Wednesday, February 8, 2017

A Snapshot of the Slowball Strategy

By Kenny Stowe 

“Advance the quaffle.” If you have been around the pitch recently, you’ve probably heard this phrase once or twice from the head referee. More than likely, the referee isn’t just saying it because they are an impatient person; otherwise they would have issued a blue card for delay of game. The strategy adopted by many teams that has become prevalent and downright frustrating is none other than the “slowball” approach.

Slowball is exactly what you would expect: a method employed by teams who find themselves outmatched against their opponent. It involves slowing down gameplay in an effort to kill time, often relying on limited offensive possessions and lock-down defense. It is utilized by teams who wish to control the pace of a game and is by no means an innovative strategy, even for this unique sport. Its potential for use in other sports explains why basketball implements a shot clock.

Perth Phoenixes slowball and catch against defending champions Melbourne Manticores at the Australian Quidditch Championships (QUAFL) 2016 | Photo Credit: Ajantha Abey Quidditch Photography
Teams use the slowball strategy because they want to win. The essential purpose of slowballing is to keep the game within snitch range when seekers are released. It is in this critical moment that we see the rise of a savior, a lone star who can singlehandedly determine the outcome of a match. If you have an Achilles of a seeker (someone who you can reliably depend upon and is outright dominant at the position), why not risk it? After all, remaining in range after 18 minutes is usually acceptable.

As a part-time seeker myself, I don’t want to discredit the position nor demean the athletes who make this sport so entertaining, but the slowball approach is getting absolutely ridiculous. It converts this team sport into a battle of seekers, and although one may argue it actually revolves around beater play, the beater play is not the determinant. Slowballing promotes lazy play and one-dimensional offenses, and it discourages dynamic and creative playmaking. It degrades the competitive importance of every other position and undermines effort throughout.

Most importantly, it hurts our player growth. Slowball makes playing the game largely unenjoyable and mentally frustrating. Physically, it doesn’t push our limits, and although it keeps a game in range, I believe it doesn’t stimulate the competitive edge our sport possesses. The intangibles, like a deep roster, are endangered, and if left unchecked, this trend will weaken our credibility as a sport.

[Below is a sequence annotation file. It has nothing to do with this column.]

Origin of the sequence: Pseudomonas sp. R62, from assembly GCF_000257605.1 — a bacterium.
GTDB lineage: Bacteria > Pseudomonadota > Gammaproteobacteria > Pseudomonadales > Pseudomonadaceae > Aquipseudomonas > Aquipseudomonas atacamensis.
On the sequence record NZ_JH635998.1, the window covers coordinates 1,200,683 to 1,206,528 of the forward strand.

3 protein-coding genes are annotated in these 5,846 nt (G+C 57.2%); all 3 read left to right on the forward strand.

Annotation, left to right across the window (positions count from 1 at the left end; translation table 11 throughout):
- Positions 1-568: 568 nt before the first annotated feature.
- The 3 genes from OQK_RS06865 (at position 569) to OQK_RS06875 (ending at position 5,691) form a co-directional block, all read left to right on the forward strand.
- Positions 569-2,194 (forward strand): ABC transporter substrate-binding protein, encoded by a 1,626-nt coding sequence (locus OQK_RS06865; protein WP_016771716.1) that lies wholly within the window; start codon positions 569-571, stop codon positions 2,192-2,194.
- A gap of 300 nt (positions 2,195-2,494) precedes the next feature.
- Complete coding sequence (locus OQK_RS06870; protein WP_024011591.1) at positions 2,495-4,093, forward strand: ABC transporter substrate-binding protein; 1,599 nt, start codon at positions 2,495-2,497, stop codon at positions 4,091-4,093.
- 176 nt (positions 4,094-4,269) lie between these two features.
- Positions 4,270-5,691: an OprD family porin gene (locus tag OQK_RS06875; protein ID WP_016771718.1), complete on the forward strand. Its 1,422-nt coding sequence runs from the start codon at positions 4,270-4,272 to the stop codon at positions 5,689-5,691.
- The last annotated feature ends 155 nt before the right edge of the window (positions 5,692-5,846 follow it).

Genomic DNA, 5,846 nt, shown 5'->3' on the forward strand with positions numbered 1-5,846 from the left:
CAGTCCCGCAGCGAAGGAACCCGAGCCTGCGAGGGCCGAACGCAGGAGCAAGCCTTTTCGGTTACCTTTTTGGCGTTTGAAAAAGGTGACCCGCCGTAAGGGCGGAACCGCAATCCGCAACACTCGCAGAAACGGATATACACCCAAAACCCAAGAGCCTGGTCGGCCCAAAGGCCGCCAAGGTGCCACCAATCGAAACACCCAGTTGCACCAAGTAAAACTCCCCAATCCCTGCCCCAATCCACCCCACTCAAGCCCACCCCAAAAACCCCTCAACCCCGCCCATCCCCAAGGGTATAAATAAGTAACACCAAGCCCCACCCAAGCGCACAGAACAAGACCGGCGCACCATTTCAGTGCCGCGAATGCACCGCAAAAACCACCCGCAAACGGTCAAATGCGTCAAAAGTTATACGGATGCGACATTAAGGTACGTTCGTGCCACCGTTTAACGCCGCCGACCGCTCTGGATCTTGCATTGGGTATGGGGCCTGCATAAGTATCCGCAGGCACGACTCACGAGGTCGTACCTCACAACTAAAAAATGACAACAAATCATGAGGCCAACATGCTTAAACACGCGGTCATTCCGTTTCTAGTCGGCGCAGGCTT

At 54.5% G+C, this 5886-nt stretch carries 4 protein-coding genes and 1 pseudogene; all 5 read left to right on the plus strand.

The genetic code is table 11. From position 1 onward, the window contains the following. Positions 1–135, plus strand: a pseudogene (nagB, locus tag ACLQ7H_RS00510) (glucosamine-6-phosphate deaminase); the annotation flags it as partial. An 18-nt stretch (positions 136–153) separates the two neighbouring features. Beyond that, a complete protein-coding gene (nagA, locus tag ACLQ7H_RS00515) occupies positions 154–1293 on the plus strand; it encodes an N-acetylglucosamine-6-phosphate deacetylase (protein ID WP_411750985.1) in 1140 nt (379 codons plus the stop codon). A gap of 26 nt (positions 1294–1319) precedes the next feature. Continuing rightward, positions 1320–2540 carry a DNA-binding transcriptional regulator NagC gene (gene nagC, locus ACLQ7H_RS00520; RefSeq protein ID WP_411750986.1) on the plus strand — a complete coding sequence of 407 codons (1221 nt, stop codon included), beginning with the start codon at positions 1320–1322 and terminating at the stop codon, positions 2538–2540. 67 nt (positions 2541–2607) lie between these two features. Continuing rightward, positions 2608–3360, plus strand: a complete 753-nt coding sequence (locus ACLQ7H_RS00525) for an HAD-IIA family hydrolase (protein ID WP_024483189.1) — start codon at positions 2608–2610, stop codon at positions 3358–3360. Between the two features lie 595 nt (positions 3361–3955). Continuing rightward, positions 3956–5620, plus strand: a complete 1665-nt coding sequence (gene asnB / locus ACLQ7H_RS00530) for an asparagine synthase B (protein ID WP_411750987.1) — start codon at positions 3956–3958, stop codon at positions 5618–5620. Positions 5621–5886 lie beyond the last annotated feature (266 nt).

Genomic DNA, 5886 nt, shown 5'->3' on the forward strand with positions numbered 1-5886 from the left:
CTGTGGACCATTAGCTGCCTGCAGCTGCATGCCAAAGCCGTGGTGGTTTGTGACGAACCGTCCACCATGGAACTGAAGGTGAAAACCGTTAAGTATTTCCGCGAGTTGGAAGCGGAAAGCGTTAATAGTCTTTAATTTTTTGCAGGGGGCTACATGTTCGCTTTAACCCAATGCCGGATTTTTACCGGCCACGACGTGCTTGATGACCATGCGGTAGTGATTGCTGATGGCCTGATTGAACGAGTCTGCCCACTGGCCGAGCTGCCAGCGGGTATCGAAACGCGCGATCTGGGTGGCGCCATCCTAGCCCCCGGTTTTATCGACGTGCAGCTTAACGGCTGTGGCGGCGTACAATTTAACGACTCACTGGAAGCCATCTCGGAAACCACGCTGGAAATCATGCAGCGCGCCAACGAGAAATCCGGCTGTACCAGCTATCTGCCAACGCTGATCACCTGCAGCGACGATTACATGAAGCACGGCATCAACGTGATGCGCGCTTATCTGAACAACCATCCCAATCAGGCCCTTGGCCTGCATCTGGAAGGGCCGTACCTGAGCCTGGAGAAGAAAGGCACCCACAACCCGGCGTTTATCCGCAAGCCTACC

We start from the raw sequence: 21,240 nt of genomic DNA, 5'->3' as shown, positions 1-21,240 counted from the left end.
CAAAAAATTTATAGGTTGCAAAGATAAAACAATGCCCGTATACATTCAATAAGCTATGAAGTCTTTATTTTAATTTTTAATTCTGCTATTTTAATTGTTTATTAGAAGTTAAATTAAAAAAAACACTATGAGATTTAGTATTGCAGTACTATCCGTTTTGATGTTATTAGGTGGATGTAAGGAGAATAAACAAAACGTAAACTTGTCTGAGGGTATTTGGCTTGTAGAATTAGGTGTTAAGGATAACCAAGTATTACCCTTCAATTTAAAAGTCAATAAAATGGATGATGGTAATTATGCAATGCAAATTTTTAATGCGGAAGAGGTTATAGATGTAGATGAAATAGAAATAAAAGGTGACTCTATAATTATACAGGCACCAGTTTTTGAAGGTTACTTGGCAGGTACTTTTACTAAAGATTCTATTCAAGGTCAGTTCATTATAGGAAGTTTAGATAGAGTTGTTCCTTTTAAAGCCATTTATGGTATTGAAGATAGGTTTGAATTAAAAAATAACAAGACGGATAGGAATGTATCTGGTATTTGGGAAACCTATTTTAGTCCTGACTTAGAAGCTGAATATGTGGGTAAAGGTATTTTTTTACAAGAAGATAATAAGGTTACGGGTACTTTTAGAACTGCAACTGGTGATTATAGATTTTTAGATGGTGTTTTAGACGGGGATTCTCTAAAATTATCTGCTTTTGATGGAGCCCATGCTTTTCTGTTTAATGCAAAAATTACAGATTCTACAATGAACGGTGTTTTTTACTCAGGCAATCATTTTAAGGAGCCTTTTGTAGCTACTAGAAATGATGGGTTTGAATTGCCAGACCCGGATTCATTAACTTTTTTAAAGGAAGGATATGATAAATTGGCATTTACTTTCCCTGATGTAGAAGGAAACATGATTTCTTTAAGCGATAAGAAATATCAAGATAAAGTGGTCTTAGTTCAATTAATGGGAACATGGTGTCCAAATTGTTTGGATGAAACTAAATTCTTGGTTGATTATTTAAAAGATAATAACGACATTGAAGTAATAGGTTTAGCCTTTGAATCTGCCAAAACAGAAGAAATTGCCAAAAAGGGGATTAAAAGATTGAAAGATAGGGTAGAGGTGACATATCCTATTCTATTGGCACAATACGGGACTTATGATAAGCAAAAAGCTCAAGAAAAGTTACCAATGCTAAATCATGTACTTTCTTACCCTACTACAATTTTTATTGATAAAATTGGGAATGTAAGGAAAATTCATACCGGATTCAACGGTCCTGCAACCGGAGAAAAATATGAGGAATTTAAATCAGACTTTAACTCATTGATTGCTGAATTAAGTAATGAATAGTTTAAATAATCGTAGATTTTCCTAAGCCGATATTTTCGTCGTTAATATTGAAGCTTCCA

So to the ones who pride themselves on winning through slowball, you might as well lobby for a 150-point snitch catch. When teams leisurely stroll down the pitch, they give more power to a position that was never intended to define the game (at least in the real-life version). It is not a surprise that discussions to change the fundamental nature of the snitch or to remove the snitch entirely continues each season.

The rumored origin of the slowball strategy is Kansas Quidditch. | Photo Credit: Jessica Jiamin Lang Photography
If quidditch is to truly continue to develop, we must maintain the balance between understanding how to adapt to slower gameplay without forbidding it. The exploitation of loopholes isn’t going away anytime soon, and this slowball tactic is no exception. How will quidditch respond? Quidditch is not at the developmental stage it needs to be to solve this problem with a swift stroke. The most important resources in tackling this issue lies with the refereeing corps and the rulebook itself.

Referees will need to become more organized and draw from a pool of staff that doesn’t consist of players. Players tend to favor certain playing styles over others and carry those biases over into officiating. Although impartiality is making headway, it is not a reality at present. Head referees have the authority to enforce delay of game, and this power is a step in the right direction because slowball is mostly affected by the ball carrier and only requires one focal point of attention. The challenge in regulating it stems from the fact that the head referee cannot call delay of game if the defense is forcing a retreat. 

It is important to recognize what a retreat is, though. Slowballing is well disguised with experienced teams and it is because of that exploit that delay of game is rarely called. For example, moving into pressure and passing backwards is by semantics quite legal, and passing up and down the sidelines appears to comprise an offensive attempt. Therefore, it’s not really a retreat to fall back, but to the knowledgeable eye, it is. As an extreme case, some sacrificial players may even allow themselves to be stopped near midfield (tackled or wrapped) by the point defender to slow the game down. If you  really think about it, being flanked by other chasers or ball-wielding beaters poses no real threat as a turnover, and it often attracts the defense to push up and fall out of formation. I think the best recommendation to officials is to issue more warnings to dispirit abusers and help them understand the boundaries of the rule.